2
Commission of Human Rights (hereinafter, “the Commission” or “the Inter-American
Commission”), the Republic of Guatemala (hereinafter, “the State” or “Guatemala”) and
the representatives of the victims and their relatives (hereinafter, “the representatives”) to
a private hearing, in order for the Court to obtain information from the State as regards
compliance with the Judgment passed in the instant case, and to receive the observations
made by the Commission and the representatives in that regard.
6.
The private hearing held by the Court in San José de Costa Rica on January 20,
2000.1 In the course of such private hearing, the State, the Inter-American Commission
and the representatives made reference to the only aspect pending compliance, regarding
the obligation of the State to investigate and, if applicable, punish those responsible for
the human rights violations declared by the Court and to adopt any domestic law
provisions necessary to guarantee compliance with this obligation.
CONSIDERING:
1.
That one of the inherent attributes of the jurisdictional functions of the Court is to
monitor compliance with its decisions.
2.
That the State of Guatemala is a State Party to the American Convention of Human
Rights (hereinafter, “the Convention” or “the American Convention”) since May 25, 1978,
and recognized the jurisdiction of the Court on March 9, 1987.
3.
That Article 68(1) of the American Convention sets forth that “[t]he State Parties to
the Convention undertake to comply with the judgment of the Court in any case to which
they are parties.” For such purpose, the States must guarantee that the Tribunal’s decisions
are implemented in the domestic jurisdiction.2
4.
That in view of the final and non-appealable character of the judgments of the Court,
as established in Article 67 of the American Convention, they should be complied with fully
and promptly by the State within the established term.
5.
That the obligation to comply with the rulings of the Court conforms to a basic
principle of the law on the international responsibility of States, as supported by
international case law, under which States are required to comply with their international
treaty obligations in good faith (pacta sunt servanda) and, as previously held by the Court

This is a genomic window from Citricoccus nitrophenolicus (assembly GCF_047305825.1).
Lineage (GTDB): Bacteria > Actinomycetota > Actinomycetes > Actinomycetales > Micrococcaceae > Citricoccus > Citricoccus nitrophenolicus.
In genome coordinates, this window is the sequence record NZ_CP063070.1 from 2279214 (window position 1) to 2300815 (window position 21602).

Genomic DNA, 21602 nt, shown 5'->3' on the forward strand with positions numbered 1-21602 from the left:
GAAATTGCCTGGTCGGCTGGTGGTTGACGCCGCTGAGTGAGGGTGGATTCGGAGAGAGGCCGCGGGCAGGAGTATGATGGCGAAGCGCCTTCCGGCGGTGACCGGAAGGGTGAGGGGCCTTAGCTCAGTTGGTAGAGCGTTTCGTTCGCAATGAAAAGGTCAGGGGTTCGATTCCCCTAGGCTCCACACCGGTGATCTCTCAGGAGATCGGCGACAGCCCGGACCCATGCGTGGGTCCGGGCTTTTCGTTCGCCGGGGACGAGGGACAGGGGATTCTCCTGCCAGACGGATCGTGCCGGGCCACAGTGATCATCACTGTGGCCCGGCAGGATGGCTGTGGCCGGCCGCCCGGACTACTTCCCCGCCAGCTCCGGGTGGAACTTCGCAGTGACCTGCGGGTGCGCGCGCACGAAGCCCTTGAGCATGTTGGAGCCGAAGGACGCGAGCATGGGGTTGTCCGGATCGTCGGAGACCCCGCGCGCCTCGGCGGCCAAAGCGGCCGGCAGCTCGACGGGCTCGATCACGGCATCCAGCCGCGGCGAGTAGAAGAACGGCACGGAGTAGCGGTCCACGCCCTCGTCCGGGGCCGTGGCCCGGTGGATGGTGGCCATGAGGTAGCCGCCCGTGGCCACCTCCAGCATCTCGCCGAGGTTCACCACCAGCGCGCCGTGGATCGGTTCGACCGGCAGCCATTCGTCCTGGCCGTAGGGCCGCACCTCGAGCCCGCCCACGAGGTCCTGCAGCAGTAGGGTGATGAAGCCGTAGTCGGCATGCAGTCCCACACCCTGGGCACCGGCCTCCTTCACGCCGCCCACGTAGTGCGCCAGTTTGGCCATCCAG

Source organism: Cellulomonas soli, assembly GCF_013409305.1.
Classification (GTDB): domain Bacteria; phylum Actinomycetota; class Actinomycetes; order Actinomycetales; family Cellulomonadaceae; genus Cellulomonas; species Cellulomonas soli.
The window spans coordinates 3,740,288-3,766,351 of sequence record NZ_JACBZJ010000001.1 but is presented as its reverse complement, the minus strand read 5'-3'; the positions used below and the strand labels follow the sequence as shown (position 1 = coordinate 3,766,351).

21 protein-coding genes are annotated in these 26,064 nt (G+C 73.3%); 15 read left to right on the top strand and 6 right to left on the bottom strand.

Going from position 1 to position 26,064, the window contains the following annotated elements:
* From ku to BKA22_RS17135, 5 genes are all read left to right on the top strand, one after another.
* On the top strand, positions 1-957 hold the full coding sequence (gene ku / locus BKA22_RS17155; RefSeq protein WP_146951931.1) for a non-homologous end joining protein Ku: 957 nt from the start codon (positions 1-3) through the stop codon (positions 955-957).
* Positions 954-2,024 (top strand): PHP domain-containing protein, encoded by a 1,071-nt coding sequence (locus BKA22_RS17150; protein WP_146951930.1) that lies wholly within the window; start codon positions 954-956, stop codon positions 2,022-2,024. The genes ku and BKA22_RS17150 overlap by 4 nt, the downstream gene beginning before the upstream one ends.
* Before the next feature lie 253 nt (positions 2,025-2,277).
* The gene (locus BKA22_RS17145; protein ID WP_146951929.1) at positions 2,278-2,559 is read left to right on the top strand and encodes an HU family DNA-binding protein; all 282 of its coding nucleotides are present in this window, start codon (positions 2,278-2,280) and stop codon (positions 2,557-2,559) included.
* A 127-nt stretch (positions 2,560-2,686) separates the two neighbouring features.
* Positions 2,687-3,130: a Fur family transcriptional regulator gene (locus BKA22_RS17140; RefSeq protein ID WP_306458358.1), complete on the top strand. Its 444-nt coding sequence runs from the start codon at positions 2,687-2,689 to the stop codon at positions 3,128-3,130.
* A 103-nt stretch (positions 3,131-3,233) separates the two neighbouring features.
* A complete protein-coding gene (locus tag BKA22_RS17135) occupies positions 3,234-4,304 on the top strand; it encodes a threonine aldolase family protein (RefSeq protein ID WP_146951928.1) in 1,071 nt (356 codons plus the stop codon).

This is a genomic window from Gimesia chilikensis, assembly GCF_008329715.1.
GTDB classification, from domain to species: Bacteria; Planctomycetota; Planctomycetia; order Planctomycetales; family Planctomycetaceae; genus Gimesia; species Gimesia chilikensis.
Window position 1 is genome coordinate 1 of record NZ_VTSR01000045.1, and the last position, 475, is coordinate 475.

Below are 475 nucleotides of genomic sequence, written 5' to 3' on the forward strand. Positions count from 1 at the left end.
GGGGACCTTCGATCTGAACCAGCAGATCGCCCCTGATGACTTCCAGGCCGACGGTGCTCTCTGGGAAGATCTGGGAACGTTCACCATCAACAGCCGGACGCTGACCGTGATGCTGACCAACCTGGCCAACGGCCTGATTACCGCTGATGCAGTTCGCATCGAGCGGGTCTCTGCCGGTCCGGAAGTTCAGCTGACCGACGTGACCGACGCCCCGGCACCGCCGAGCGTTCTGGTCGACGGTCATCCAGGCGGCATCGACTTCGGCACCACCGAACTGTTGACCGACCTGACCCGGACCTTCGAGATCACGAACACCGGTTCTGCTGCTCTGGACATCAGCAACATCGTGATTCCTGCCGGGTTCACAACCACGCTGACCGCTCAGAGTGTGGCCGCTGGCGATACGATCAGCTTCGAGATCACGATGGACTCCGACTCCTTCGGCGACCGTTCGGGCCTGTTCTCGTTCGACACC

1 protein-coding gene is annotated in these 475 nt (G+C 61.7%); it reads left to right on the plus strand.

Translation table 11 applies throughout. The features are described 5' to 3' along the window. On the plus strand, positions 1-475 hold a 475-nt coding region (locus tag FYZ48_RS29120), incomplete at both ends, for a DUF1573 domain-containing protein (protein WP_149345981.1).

and provided for in Article 27 of the Vienna Convention on the Law of Treaties of 1969,
States cannot invoke their municipal laws to escape their pre-established international
responsibility. The obligations imposed by the Convention upon State Parties bound all
powers and authorities of the State.3

1

The parties appearing at this hearing were as follows: for the Inter-American Commission, Mrs. Elizabeth
Abi-Mershed, Alternate Executive Secretary; for the victims, Mrs. Marcela Martino and Gisela De León, from the
Center for Justice and International Law (CEJIL), and for the State, Mrs. Dora Ruth del Valle Cóbar, President of the
Presidential Coordinating Committee for the Executive’s Human Rights Policy (COPREDEH); Delia Marina DávilaSalazar, Agent, and Vivian Nohemí González-Westendorff, Alternate Agent.

2
Cf. Case of Baena-Ricardo et al. v. Panamá. Competence. Judgment of November 28, 2003. Series C No.
104, para. 131; Case of Vargas-Areco v. Paraguay. Monitoring Compliance with Judgment. Order of the Court of
October 30, 2008, Considering clause No. 3; and Case of Claude Reyes et al. v. Chile. Monitoring Compliance with
Judgment. Order of the Court of November 24, 2008, Considering clause No. 3.
3

Cf. International Responsibility for the Promulgation and Enforcement of Laws in Violation of the
Convention (Arts. 1 and 2 of the American Convention on Human Rights). Advisory Opinion OC -14/94 of

Select target paragraph3